“Now you do. And a teeny-tiny thrust on a teeny-tiny mass can be an effective form of propulsion. I measured the dots’ average mass at about twenty picograms. That took a long time, by the way, but that lab equipment is awesome. Anyway, the movement I see is consistent with the momentum of the emitted light.”
She set her tablet down. I had, apparently, accomplished the rare feat of getting her undivided attention. “Is that something that happens in nature?”
I shook my head. “No way. Nothing in nature has that kind of energy storage. You don’t understand how much energy these dots are emitting. It’s like . . . getting to the scales of mass conversion. E = mc2 kind of stuff. These tiny dots have more energy stored up in them than remotely makes sense.”
“Well,” she said. “They did just come from the sun. And the sun is losing energy.”
“Yeah. That’s why I think it’s a life-form,” I said. “It consumes energy, stores it in some way we don’t understand, then uses it for propulsion. That’s not a simple physical or chemical process. That’s complex and directed. Something that must have evolved.”
“So the Petrova line is . . . tiny little rocket flares?”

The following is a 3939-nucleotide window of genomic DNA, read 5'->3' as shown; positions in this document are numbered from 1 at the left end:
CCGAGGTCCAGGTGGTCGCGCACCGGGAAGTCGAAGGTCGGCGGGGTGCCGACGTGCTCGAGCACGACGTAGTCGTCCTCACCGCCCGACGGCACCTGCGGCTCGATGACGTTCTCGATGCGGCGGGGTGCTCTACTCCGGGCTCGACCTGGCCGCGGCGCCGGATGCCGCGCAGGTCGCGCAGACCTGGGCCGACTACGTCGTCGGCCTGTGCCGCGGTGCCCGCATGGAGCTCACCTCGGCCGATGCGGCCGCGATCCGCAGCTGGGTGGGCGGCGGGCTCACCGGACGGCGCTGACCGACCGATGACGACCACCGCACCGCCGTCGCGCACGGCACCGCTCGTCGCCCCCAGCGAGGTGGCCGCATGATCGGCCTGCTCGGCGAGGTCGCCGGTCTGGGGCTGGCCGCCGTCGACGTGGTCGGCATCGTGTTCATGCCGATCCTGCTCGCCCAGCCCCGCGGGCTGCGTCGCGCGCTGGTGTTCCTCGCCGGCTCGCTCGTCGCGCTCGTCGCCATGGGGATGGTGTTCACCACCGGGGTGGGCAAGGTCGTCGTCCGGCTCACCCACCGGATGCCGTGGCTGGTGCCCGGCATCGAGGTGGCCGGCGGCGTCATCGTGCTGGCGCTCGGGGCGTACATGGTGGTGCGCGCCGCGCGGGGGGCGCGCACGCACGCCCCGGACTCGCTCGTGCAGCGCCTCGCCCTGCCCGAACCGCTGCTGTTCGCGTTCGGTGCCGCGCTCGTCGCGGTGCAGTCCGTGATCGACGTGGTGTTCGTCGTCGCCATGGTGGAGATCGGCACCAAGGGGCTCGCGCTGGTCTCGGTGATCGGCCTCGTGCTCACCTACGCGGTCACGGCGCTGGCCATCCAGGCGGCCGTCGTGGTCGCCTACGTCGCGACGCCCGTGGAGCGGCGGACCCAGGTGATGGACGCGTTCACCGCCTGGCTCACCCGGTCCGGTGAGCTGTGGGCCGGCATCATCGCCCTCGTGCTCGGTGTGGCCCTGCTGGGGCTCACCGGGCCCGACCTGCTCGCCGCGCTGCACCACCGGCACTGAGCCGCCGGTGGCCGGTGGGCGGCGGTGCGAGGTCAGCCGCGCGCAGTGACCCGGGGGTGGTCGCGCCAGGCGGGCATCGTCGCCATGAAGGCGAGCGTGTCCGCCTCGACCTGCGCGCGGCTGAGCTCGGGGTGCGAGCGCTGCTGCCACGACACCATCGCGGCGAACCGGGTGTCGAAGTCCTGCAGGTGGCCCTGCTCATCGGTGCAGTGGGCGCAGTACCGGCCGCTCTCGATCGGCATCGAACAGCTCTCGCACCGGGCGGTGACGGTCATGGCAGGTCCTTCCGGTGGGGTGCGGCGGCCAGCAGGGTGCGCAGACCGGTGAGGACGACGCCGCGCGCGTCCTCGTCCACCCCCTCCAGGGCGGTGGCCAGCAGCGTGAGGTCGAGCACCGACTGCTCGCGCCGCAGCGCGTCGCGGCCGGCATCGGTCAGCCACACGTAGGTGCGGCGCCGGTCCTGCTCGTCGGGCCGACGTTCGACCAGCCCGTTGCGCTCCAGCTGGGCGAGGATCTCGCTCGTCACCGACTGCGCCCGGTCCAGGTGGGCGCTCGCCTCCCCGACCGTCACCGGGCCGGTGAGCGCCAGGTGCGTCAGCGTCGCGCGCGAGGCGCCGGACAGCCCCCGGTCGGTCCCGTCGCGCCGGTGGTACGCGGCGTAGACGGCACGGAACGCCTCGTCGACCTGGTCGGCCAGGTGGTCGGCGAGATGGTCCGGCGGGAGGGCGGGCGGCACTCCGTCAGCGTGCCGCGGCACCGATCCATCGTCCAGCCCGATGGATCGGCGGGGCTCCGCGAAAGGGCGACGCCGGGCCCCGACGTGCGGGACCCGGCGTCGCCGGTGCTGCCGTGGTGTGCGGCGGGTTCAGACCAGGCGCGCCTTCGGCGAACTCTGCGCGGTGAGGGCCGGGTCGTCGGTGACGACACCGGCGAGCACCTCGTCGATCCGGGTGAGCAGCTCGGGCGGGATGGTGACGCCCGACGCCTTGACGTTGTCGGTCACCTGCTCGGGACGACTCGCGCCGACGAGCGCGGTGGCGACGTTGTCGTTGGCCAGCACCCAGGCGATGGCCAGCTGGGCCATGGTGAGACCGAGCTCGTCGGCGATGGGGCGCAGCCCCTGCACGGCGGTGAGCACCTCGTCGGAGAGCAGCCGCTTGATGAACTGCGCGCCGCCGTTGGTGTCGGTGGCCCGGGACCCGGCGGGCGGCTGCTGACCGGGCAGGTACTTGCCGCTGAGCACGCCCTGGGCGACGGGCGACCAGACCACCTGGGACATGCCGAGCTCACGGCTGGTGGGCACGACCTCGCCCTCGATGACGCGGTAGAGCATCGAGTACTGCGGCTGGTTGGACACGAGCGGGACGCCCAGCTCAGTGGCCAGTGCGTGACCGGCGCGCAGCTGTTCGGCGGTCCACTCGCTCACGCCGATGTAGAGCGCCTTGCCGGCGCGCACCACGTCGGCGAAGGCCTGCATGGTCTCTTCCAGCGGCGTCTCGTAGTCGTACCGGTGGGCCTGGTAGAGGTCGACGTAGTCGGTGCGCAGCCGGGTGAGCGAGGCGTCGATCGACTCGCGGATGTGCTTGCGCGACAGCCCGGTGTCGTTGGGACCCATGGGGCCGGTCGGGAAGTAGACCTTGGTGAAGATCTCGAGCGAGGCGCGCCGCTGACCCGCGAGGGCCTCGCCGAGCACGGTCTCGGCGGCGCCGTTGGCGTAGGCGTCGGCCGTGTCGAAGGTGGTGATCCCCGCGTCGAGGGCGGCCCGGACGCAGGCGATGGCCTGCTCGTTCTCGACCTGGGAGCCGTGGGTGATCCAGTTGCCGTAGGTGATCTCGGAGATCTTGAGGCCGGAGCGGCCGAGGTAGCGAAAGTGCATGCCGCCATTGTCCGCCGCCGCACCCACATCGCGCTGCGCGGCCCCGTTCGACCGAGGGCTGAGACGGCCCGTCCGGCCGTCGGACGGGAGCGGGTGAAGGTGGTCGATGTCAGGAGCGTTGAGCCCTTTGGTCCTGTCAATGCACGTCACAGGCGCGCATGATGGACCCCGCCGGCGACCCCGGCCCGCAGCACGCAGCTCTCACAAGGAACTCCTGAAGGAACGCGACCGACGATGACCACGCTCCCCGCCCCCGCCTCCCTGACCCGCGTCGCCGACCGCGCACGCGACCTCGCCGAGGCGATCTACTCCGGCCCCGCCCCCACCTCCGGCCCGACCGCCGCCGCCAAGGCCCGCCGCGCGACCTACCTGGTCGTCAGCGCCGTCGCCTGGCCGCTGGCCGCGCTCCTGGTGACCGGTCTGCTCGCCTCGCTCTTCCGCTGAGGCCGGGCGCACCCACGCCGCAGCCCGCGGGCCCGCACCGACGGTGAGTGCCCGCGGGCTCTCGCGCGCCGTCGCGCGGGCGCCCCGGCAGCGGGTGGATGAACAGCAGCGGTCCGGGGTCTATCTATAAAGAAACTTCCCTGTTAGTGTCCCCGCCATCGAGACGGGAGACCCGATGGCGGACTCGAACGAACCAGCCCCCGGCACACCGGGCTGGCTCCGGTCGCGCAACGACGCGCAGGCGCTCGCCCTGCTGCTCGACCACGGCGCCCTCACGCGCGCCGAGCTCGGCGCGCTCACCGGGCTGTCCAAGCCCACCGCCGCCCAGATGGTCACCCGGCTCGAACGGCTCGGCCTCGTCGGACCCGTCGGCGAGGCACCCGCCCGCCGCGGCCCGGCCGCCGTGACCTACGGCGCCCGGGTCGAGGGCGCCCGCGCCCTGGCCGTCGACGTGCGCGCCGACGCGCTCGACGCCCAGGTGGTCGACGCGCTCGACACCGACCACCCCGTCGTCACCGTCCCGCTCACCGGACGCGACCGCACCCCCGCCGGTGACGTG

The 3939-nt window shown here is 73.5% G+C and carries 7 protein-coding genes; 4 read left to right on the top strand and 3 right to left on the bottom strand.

“Probably. And I bet we’re only seeing a small percentage of the total light coming off that area. They use it to propel themselves to Venus or to the sun. Or both. I don’t know. Point is, the light will go away from their direction of travel. Earth isn’t in that line, so we only see the light that reflects off nearby space dust.”
“Why do they go to Venus?” she asked. “And how do they reproduce?”
“Good questions. Ones I don’t have answers for. But if they’re single-celled stimulus/response organisms, they probably reproduce through mitosis.” I paused. “That’s when the cell splits in half to become two new cells—”
“Yes, I know that much, thank you.” She looked to the ceiling. “People always assumed our first contact with alien life—if any existed—would be little green men in UFOs. We never considered the idea of a simple, unintelligent species.”
“Yeah,” I said. “This isn’t Vulcans dropping by to say hi. This is . . . space algae.”
“An invasive species. Like cane toads in Australia.”